If you’re interested in keeping up with details about the economy but don’t have the time or interest — or the stomach — to follow daily developments, then you might want to make a point of reading Bill McBride’s weekly summaries that appear every Saturday on his blog.
From this week’s<Calculated Risk: Summary for Week ending Dec 21st:
The economic data released this week was encouraging. The November Personal Income and Outlays report suggests PCE might increase over 2% in Q4 – not great, but higher than most forecasts.
The housing numbers were solid. Housing starts are on pace to increase about 25% this year, and, for existing homes, inventory is down sharply and conventional sales up.
Other positives include Q3 GDP being revised up, the highest Architecture Billings Index since 2007, a rebound in the trucking index, a decline in the 4-week average of initial weekly unemployment claims, and another increase in builder confidence.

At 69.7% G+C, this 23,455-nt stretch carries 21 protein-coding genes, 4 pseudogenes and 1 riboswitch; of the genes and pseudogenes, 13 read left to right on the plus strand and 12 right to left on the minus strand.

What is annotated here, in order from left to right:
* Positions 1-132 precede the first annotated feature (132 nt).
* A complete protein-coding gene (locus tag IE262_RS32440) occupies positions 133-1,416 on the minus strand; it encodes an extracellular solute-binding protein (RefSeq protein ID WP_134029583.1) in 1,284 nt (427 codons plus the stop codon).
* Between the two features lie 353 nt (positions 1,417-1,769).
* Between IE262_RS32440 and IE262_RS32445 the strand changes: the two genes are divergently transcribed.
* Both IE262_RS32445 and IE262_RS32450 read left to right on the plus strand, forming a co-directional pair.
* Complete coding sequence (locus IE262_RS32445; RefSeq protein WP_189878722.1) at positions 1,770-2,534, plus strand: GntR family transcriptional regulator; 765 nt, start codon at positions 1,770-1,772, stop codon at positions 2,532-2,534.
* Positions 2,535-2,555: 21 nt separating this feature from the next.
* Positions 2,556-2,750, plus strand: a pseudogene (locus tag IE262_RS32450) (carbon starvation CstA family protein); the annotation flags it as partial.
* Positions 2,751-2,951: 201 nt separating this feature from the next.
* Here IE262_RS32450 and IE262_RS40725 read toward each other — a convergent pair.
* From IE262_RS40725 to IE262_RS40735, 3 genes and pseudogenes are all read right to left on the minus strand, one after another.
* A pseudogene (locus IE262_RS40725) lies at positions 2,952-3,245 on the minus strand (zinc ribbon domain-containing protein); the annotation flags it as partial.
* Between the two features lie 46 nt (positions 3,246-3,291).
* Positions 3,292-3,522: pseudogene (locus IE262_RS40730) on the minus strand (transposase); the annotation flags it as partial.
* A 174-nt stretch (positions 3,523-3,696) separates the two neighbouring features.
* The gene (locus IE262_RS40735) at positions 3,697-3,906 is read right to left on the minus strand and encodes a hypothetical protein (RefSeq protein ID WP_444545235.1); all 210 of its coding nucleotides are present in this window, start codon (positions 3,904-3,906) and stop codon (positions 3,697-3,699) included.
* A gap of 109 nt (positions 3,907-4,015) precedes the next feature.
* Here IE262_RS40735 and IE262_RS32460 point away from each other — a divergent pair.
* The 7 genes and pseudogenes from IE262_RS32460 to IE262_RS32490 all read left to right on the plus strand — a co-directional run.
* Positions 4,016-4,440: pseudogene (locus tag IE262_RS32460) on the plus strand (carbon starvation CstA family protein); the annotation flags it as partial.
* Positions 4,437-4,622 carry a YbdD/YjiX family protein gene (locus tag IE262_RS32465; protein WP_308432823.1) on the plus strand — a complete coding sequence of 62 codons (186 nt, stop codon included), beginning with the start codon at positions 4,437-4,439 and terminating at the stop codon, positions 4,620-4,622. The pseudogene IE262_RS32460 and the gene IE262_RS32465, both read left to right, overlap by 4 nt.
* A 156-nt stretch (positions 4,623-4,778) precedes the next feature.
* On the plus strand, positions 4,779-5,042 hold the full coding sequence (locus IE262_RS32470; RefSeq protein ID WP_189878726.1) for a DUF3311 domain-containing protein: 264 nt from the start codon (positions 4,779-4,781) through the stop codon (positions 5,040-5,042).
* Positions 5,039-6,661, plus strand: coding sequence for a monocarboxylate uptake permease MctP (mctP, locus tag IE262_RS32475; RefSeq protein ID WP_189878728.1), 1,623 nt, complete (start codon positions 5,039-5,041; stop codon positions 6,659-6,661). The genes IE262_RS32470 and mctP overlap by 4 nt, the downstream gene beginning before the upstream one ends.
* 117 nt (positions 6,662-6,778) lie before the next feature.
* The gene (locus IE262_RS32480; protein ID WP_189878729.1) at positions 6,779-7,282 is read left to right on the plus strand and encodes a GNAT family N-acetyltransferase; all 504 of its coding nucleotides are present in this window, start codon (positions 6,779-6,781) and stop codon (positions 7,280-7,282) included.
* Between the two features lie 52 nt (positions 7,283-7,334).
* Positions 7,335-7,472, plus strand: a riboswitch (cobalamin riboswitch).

Manufacturing was still weak, but two of the three regional surveys were slightly better than expected. A negative was consumer sentiment, and that is probably related to the “fiscal cliff” debate in Washington that is still showing no signs of progress. I expect an agreement, but not until early January (although it could happen sooner). Next week will be a light week for economic data, but there are two key housing reports – new home sales and Case-Shiller house prices.
That post is accompanied by great graphs so that you can get a better sense of long-term trends, unfiltered by media interpretations, hype, and spin.